Etymology
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Words related to unitarian

unity (n.)
c. 1300, "state or property of being one," from Anglo-French unite, Old French unite "uniqueness, oneness" (c. 1200), from Latin unitatem (nominative unitas) "oneness, sameness, agreement," from unus "one" (from PIE root *oi-no- "one, unique").
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-ian 
variant of suffix -an (q.v.), with connective -i-. From Latin -ianus, in which the -i- originally was from the stem of the word being attached but later came to be felt as connective. In Middle English frequently it was -ien, via French.
infralapsarian (adj.)

1731, from infra- + Latin lapsus "a fall" (see lapse (n.)) + ending from unitarian, etc.

[In theology], the doctrine held by Augustinians and by many Calvinists, that God planned the creation, permitted the fall, elected a chosen number, planned their redemption, and suffered the remainder to be eternally punished. The Sublapsarians believe that God did not permit but foresaw the fall, while the Supralapsarians hold that God not only permitted but decreed it. [Century Dictionary]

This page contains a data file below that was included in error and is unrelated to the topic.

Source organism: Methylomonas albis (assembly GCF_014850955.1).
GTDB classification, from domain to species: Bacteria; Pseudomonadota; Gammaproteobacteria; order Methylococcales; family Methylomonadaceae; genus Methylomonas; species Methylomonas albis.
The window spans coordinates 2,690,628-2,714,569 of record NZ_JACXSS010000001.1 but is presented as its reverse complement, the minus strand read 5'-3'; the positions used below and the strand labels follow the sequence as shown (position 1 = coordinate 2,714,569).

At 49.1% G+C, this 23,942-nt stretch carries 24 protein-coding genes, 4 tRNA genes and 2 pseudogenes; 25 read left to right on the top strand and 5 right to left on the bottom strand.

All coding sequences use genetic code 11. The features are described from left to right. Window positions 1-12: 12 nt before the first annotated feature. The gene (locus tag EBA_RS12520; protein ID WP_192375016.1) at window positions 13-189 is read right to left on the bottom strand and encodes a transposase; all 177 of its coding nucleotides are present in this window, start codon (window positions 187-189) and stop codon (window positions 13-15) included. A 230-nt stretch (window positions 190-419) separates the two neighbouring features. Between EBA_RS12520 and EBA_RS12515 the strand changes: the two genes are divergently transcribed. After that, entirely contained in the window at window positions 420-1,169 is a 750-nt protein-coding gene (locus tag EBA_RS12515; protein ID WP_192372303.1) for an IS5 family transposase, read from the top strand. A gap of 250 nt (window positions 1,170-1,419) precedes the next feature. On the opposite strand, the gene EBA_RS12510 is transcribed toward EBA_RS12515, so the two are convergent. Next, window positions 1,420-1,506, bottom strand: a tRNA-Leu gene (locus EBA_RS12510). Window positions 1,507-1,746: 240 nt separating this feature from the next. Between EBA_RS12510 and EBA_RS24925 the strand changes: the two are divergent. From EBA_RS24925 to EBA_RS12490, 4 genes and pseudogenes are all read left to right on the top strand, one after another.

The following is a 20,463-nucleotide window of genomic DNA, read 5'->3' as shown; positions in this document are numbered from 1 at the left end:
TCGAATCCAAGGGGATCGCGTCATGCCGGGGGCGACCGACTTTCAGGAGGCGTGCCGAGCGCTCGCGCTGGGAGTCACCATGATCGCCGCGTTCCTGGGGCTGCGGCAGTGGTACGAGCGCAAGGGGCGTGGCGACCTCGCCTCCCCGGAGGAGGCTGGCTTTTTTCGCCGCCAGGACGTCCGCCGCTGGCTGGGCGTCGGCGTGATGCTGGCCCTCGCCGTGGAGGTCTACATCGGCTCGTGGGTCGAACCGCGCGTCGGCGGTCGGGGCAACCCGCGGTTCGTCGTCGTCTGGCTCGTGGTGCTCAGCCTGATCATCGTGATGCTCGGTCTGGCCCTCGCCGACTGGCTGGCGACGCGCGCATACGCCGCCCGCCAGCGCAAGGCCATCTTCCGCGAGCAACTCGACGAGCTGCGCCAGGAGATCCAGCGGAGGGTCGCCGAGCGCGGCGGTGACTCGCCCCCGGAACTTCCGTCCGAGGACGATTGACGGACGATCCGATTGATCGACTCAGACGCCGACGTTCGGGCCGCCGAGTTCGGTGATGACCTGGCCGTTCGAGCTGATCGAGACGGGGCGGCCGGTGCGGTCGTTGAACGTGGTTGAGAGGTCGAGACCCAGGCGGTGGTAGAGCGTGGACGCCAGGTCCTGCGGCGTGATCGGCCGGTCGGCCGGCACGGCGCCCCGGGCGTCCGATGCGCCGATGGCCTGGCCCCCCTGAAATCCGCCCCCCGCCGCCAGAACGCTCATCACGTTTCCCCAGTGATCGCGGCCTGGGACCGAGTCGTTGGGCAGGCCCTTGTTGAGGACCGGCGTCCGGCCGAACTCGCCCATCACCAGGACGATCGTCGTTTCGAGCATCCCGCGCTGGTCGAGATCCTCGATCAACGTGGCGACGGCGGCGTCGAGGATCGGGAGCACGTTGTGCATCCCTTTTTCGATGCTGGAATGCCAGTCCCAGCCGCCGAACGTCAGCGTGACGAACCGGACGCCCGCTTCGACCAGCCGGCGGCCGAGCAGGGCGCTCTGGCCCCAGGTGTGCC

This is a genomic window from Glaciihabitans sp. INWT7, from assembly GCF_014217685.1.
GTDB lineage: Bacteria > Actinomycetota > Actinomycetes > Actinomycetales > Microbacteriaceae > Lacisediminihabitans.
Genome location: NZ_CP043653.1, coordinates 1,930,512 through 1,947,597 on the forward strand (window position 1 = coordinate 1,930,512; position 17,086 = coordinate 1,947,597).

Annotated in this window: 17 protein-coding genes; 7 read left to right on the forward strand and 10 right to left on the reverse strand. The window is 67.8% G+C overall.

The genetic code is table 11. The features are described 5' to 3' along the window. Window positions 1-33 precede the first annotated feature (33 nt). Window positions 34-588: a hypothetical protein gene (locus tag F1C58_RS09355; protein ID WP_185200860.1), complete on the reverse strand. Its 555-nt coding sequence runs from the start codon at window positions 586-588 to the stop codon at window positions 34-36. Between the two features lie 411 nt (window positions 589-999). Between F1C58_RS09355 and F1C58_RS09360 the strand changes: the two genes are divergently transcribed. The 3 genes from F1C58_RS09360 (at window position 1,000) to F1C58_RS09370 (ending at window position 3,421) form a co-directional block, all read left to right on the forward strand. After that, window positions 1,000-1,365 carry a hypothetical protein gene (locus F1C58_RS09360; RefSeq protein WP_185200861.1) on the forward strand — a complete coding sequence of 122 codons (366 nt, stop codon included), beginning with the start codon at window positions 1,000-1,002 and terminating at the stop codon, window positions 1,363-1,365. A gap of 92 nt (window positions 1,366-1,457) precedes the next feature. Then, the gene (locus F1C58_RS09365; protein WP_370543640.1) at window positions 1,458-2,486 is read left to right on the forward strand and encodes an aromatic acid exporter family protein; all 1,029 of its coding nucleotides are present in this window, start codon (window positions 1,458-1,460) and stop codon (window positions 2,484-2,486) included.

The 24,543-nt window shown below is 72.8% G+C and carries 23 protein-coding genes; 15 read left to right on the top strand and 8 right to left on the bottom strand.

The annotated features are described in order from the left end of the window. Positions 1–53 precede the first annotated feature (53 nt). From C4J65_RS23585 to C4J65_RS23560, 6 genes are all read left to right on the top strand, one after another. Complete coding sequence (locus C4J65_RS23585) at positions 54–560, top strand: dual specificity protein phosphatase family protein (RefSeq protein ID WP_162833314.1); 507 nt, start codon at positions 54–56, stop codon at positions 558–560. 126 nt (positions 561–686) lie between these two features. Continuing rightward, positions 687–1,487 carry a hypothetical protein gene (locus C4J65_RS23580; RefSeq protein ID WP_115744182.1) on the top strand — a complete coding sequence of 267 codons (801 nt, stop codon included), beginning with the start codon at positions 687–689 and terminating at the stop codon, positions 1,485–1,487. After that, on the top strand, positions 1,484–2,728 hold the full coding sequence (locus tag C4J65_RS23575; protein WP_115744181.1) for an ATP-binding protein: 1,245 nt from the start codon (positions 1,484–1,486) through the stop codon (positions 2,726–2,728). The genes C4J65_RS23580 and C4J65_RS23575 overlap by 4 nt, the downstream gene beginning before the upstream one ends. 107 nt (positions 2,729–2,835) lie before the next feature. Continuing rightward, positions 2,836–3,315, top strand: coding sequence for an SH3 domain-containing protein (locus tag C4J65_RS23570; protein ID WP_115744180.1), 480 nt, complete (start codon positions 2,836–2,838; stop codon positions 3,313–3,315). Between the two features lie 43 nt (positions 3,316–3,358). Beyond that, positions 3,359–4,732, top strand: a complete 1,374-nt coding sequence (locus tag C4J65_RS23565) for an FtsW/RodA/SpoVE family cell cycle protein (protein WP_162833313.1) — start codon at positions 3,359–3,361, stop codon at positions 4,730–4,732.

nothingarian (n.)

"one who has no particular belief," especially in religious matters, 1789, from nothing + ending from unitarian, etc. Related: Nothingarianism.

prelapsarian (adj.)

"pertaining to the condition before the Fall," 1834, from pre- "before" + Latin lapsus "a fall" (see lapse (n.)) + ending from unitarian, etc.

utilitarian (n.)

1781, coined by Jeremy Bentham (1748-1832) from utility + -arian on the model of + unitarian, etc. One guided by the doctrine of the greatest happiness for the greatest number. From 1802 as an adjective; in the general sense "having regard to utility rather than beauty," from 1847.

[Bentham] had a phrase, expressive of the view he took of all moral speculations to which his method had not been applied, or (which he considered as the same thing) not founded on a recognition of utility as the moral standard ; this phrase was "vague generalities." Whatever presented itself to him in such a shape, he dismissed as unworthy of notice, or dwelt upon only to denounce as absurd. He did not heed, or rather the nature of his mind prevented it from occurring to him, that these generalities contained the whole unanalyzed experience of the human race. [John Stuart Mill, "The Works of Jeremy Bentham," London and Westminster Review, August 1838]